If you read The Free Dictionary, my title indicates being “late and ill-prepared”, while Dictionary.com says “inadequate; overdue and lacking; too little too late”. Historically Speaking explains “that action taken was taken late and is of no use. An opportunity has not only been missed, but if it had been snagged, it would have been to no avail as there was inadequate preparations made that would have resulted in a favorable outcome.”
I don’t know that my blog post meets all those definitions, but I am a day late in making my weekly post on my quilting project progress. Hopefully, when I am finished, you won’t agree that I am also “a dollar short”.
A couple weeks ago, I mentioned attending a week-end event with my sister at my LQS. I purchased a package of double gauze fabric to make a swaddling blanket – a quick & easy project only requiring a rolled edge hem after trimming away the selvedges. The fabric in the package is printed with gray elephants and fits my youngest grandson’s room decor theme. I also stitched together a baby bib using a foam bib form and a fat quarter with tractors. The bib is for my other infant grandson who is beginning to eat pureed foods. The first photo shows the items when I purchased them, while the second has the finished projects.
You may have noticed the picot edged bias tape in the first photo. This is a new product the LQS ordered at Market. I plan to make a second bib with one of the fabrics from my elephant walk quilt stash.
I also spent time preparing some of the applique shapes for my Craftsy class project. Currently, I am preparing leaf shapes using freezer paper. Guild meeting is tomorrow night and I like to have a hand project to take along. I have more than enough to keep my hands occupied during the program. I continue considering machine quilting designs to use on my Sew Sweet Simplicity quilt. I enjoy browsing through the multitude of designs over at The Free Motion Quilting Project by Leah Day. This always sparks my imagination for machine quilting. I will likely use some swirls and some pebbles, since those are designs I enjoy quilting and have practiced a lot.
Are you working on a machine quilting project? What designs are you quilting? Seeing what you are working on may inspire me to make my decisions and get to the quilting.
Until next week…Happy Stitching!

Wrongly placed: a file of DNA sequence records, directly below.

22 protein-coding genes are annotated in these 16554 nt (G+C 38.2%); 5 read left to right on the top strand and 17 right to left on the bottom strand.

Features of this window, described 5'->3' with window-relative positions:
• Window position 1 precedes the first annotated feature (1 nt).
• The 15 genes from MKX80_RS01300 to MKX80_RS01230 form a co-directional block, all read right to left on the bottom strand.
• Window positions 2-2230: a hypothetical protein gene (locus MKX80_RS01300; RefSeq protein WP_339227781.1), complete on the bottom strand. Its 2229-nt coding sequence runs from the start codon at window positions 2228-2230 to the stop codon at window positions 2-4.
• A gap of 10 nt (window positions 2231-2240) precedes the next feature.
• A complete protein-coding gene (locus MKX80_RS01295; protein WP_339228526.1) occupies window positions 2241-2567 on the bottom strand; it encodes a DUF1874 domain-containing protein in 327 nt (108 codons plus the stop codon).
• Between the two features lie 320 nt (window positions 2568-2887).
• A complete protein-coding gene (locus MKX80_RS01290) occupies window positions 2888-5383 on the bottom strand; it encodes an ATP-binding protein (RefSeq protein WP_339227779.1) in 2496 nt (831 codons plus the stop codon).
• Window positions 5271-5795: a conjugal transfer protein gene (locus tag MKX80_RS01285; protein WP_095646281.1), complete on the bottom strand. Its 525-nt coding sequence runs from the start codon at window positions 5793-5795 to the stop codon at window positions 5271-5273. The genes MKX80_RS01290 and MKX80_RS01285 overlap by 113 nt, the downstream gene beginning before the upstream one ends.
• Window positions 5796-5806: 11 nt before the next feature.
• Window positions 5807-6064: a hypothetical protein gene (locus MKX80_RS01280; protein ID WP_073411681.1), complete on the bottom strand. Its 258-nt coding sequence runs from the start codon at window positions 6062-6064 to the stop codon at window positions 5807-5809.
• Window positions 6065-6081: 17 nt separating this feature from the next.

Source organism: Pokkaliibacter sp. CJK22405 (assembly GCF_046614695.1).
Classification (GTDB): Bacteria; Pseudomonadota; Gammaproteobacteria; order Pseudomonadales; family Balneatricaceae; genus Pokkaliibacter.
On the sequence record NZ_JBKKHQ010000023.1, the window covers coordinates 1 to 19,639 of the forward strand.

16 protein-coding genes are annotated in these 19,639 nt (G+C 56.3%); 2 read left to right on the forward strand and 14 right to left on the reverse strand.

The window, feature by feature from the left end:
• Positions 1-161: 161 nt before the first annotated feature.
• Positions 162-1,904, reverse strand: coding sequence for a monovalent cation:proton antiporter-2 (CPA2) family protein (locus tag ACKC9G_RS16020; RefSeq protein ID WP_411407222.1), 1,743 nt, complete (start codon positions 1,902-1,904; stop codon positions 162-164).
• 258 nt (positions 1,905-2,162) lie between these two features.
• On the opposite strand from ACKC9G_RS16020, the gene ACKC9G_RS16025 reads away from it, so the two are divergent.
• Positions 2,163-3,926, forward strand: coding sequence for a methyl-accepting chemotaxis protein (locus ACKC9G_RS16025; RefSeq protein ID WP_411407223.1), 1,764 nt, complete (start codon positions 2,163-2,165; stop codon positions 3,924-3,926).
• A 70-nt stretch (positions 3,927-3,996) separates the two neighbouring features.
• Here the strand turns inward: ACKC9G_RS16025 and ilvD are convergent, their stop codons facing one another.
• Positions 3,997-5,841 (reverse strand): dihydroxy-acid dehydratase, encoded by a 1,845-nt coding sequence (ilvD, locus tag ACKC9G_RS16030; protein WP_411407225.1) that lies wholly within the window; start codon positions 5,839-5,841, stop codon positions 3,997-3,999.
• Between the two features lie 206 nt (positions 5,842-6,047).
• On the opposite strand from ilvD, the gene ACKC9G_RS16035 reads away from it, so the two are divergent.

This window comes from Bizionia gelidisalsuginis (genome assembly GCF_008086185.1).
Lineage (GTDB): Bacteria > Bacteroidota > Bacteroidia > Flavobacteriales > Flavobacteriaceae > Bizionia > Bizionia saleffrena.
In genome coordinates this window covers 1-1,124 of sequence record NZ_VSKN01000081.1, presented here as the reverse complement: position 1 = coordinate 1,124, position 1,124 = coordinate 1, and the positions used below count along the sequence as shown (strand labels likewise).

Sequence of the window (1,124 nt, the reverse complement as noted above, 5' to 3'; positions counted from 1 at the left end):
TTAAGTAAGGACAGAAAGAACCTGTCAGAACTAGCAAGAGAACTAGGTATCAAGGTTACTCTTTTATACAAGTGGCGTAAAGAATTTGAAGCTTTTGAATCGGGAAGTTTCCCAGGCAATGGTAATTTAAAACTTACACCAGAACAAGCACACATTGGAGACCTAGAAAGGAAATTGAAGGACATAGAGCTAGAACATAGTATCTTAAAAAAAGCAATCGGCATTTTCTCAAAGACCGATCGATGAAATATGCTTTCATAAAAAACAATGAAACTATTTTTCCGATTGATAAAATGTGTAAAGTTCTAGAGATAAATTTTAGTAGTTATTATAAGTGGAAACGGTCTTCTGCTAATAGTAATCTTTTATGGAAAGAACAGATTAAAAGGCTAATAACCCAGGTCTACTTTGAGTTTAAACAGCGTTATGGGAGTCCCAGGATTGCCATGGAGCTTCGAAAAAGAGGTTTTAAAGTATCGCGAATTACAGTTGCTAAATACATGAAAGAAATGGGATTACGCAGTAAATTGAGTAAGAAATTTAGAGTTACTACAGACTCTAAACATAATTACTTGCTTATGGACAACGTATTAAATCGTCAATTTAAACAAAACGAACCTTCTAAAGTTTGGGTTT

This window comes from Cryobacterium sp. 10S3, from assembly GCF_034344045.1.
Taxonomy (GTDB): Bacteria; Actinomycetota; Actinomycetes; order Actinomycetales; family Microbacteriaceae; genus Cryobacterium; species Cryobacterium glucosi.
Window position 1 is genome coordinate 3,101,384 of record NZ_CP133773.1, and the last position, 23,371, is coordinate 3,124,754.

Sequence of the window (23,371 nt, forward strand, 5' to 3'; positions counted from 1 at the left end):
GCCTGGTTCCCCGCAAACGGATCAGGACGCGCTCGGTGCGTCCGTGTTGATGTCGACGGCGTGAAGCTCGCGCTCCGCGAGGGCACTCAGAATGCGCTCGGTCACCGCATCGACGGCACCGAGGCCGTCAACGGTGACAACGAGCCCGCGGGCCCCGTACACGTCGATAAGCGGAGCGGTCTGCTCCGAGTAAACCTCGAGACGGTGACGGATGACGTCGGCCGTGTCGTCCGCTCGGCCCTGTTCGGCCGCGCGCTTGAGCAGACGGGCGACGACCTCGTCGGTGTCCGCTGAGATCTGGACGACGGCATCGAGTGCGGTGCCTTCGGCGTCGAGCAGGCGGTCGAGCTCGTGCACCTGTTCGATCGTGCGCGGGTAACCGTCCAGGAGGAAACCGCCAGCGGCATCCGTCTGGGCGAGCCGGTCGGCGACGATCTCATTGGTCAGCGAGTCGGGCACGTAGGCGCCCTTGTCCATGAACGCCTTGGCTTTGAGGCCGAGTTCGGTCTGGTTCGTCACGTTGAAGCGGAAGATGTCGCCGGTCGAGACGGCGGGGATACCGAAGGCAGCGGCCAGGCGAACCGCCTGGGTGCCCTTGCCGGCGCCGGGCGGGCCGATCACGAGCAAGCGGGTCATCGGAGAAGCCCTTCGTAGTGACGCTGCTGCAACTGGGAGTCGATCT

My SewBatik Challenge quilt is shipping out to the National Quilting Association annual quilt show tomorrow morning. H2O is the name I’ve given the quilt. The theme of the show is Going Green! I chose an ocean waves pattern for the design and stitched together four blocks. I did modify the look by placing white triangles in the outside corners of the blocks. These corner blocks have sayings and statistics written on them about water and the effects of using bottled water.
The FMQ was completed over several weeks. I used two quilting designs from The Free Motion Quilting Project by Leah Day. I chose two different patterns on her blog and incorporated them into the quilt. The first design is pebble ripples and is worked into the center of the quilt. I quilted waves in the blue triangles of the HST (half square triangles), making a curve from one corner of the triangle to another. Lastly, I added underwater rocks in each of the white HST sections.
I used four different blue batiks to make the ocean waves blocks. The lower left batik is the challenge fabric. The center fabric is a paisley design called blue green karachi by Modern Quilt Studio. I purchased a packet of fabrics from their booth at the AQS show in Grand Rapids last August. The colors fit perfectly with my design idea and I was able to match four batiks pulled from my stash. I used Aurifil 50 wt. thread for the piecing and quilting. Here is a closeup of the center.
I found a quote about water that I added to the quilt. It speaks to the necessity of water. The remaining corners have statistics written in them culled from online about the cost of and waste from consuming bottled water. Writing on the quilt proved to be challenging. It can be nerve racking thinking about writing on a quilt. One night, I finally took the leap and calculated the spacing for the words. After the first stokes of the pigma pen, I completed each one until finished. My quilting stretched the edges of the quilt, so that some of the letters were lost when stitching on the binding. But, I am still pleased with the results. I’ve never made a perfect quilt and I am my own worst critic.
This quilt will hang at the show in Columbus, Ohio from May 23-25, 2014. It will then travel around the country to various locales as a part of a traveling quilt exhibit. My last entry travelled to seven locations, including Oklahoma, Oregon, Kentucky, Indiana, Nebraska, and Nevada.
If you’re in Columbus for the NQA show, check out the SewBatik Challenge display. I am always amazed at the creative ideas that others come up with to make these 20-inch square quilts. Now, I off to place the quilt in a ziploc bag and place tags on everything for shipping.